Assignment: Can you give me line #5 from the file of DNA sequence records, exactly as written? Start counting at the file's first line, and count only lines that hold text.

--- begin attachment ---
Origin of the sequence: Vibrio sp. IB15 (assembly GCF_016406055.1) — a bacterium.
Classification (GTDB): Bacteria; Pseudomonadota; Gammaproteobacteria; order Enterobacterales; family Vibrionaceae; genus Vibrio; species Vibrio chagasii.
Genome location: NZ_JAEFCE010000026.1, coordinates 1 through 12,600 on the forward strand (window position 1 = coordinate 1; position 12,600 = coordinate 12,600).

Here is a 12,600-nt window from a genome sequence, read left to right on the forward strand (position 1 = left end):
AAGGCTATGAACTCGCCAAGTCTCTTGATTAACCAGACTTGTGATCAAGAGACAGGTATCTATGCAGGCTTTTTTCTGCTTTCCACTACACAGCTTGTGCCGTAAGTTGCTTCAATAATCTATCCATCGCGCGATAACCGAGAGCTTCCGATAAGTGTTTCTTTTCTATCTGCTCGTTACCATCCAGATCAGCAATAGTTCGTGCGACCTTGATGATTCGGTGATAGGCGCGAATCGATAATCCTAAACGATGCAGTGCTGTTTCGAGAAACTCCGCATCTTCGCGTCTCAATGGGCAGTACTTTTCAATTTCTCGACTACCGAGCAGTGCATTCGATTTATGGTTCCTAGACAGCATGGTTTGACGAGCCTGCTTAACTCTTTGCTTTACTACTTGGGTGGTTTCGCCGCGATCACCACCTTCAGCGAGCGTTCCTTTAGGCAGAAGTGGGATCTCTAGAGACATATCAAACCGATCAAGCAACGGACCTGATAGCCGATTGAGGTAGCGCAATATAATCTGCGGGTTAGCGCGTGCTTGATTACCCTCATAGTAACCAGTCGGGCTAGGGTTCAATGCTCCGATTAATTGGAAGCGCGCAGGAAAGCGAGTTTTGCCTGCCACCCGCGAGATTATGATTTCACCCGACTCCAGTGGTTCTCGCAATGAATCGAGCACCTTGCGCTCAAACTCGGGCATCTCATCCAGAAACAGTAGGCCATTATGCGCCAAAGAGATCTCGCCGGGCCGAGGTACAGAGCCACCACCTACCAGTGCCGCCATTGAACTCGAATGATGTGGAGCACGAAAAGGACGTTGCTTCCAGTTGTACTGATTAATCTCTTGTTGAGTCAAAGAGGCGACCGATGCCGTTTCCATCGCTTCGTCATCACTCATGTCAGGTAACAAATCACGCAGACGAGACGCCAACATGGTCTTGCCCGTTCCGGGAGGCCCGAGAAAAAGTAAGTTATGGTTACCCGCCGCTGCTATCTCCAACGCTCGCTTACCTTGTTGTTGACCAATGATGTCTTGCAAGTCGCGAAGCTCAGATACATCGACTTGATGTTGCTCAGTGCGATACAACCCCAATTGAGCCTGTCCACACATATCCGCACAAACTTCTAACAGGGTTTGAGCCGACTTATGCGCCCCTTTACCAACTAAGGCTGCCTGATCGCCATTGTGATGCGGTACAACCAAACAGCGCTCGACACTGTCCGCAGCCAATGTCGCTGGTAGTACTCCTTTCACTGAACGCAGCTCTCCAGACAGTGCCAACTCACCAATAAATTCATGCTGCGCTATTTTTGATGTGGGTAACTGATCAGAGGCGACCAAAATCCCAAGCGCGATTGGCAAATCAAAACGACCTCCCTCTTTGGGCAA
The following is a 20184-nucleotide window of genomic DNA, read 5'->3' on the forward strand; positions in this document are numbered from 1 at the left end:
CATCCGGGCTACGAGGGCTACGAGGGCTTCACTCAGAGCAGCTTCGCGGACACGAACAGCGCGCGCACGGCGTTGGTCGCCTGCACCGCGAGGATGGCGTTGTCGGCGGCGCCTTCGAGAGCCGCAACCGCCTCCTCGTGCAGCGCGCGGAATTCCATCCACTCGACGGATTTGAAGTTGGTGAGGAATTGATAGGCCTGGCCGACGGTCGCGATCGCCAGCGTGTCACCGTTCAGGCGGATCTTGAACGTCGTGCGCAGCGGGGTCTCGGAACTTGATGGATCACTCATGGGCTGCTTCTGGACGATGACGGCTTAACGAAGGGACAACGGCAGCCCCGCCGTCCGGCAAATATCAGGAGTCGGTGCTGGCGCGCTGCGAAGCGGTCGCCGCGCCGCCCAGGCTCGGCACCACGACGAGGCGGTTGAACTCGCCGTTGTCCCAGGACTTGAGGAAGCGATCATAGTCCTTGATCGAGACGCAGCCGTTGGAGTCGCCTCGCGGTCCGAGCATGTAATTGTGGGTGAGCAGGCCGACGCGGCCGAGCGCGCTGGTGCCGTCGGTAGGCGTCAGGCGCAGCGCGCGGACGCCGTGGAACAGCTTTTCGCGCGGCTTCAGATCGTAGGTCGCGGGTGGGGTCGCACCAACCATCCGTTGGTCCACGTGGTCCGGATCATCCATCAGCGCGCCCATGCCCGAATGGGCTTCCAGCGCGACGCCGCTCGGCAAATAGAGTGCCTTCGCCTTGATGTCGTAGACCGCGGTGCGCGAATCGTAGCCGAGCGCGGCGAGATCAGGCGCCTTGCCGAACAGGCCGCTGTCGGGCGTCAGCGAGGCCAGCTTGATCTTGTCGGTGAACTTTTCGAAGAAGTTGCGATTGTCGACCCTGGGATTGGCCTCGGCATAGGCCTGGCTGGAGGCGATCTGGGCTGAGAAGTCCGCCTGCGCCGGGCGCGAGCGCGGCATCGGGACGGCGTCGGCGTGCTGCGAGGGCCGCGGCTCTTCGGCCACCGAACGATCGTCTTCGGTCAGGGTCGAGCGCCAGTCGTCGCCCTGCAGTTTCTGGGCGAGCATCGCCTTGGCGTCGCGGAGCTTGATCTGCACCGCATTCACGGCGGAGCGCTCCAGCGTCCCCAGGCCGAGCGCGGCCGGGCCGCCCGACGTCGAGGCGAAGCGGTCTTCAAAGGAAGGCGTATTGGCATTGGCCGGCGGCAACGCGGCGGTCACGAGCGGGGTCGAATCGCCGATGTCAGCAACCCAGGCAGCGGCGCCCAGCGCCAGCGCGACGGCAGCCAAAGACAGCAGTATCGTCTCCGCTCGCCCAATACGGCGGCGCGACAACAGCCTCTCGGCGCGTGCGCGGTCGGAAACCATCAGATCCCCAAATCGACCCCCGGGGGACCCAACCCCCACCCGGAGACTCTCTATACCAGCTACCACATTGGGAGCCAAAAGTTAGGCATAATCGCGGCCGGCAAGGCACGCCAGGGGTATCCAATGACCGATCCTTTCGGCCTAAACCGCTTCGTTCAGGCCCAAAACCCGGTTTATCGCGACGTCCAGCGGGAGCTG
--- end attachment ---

AAGGCTATGAACTCGCCAAGTCTCTTGATTAACCAGACTTGTGATCAAGAGACAGGTATCTATGCAGGCTTTTTTCTGCTTTCCACTACACAGCTTGTGCCGTAAGTTGCTTCAATAATCTATCCATCGCGCGATAACCGAGAGCTTCCGATAAGTGTTTCTTTTCTATCTGCTCGTTACCATCCAGATCAGCAATAGTTCGTGCGACCTTGATGATTCGGTGATAGGCGCGAATCGATAATCCTAAACGATGCAGTGCTGTTTCGAGAAACTCCGCATCTTCGCGTCTCAATGGGCAGTACTTTTCAATTTCTCGACTACCGAGCAGTGCATTCGATTTATGGTTCCTAGACAGCATGGTTTGACGAGCCTGCTTAACTCTTTGCTTTACTACTTGGGTGGTTTCGCCGCGATCACCACCTTCAGCGAGCGTTCCTTTAGGCAGAAGTGGGATCTCTAGAGACATATCAAACCGATCAAGCAACGGACCTGATAGCCGATTGAGGTAGCGCAATATAATCTGCGGGTTAGCGCGTGCTTGATTACCCTCATAGTAACCAGTCGGGCTAGGGTTCAATGCTCCGATTAATTGGAAGCGCGCAGGAAAGCGAGTTTTGCCTGCCACCCGCGAGATTATGATTTCACCCGACTCCAGTGGTTCTCGCAATGAATCGAGCACCTTGCGCTCAAACTCGGGCATCTCATCCAGAAACAGTAGGCCATTATGCGCCAAAGAGATCTCGCCGGGCCGAGGTACAGAGCCACCACCTACCAGTGCCGCCATTGAACTCGAATGATGTGGAGCACGAAAAGGACGTTGCTTCCAGTTGTACTGATTAATCTCTTGTTGAGTCAAAGAGGCGACCGATGCCGTTTCCATCGCTTCGTCATCACTCATGTCAGGTAACAAATCACGCAGACGAGACGCCAACATGGTCTTGCCCGTTCCGGGAGGCCCGAGAAAAAGTAAGTTATGGTTACCCGCCGCTGCTATCTCCAACGCTCGCTTACCTTGTTGTTGACCAATGATGTCTTGCAAGTCGCGAAGCTCAGATACATCGACTTGATGTTGCTCAGTGCGATACAACCCCAATTGAGCCTGTCCACACATATCCGCACAAACTTCTAACAGGGTTTGAGCCGACTTATGCGCCCCTTTACCAACTAAGGCTGCCTGATCGCCATTGTGATGCGGTACAACCAAACAGCGCTCGACACTGTCCGCAGCCAATGTCGCTGGTAGTACTCCTTTCACTGAACGCAGCTCTCCAGACAGTGCCAACTCACCAATAAATTCATGCTGCGCTATTTTTGATGTGGGTAACTGATCAGAGGCGACCAAAATCCCAAGCGCGATTGGCAAATCAAAACGACCTCCCTCTTTGGGCAA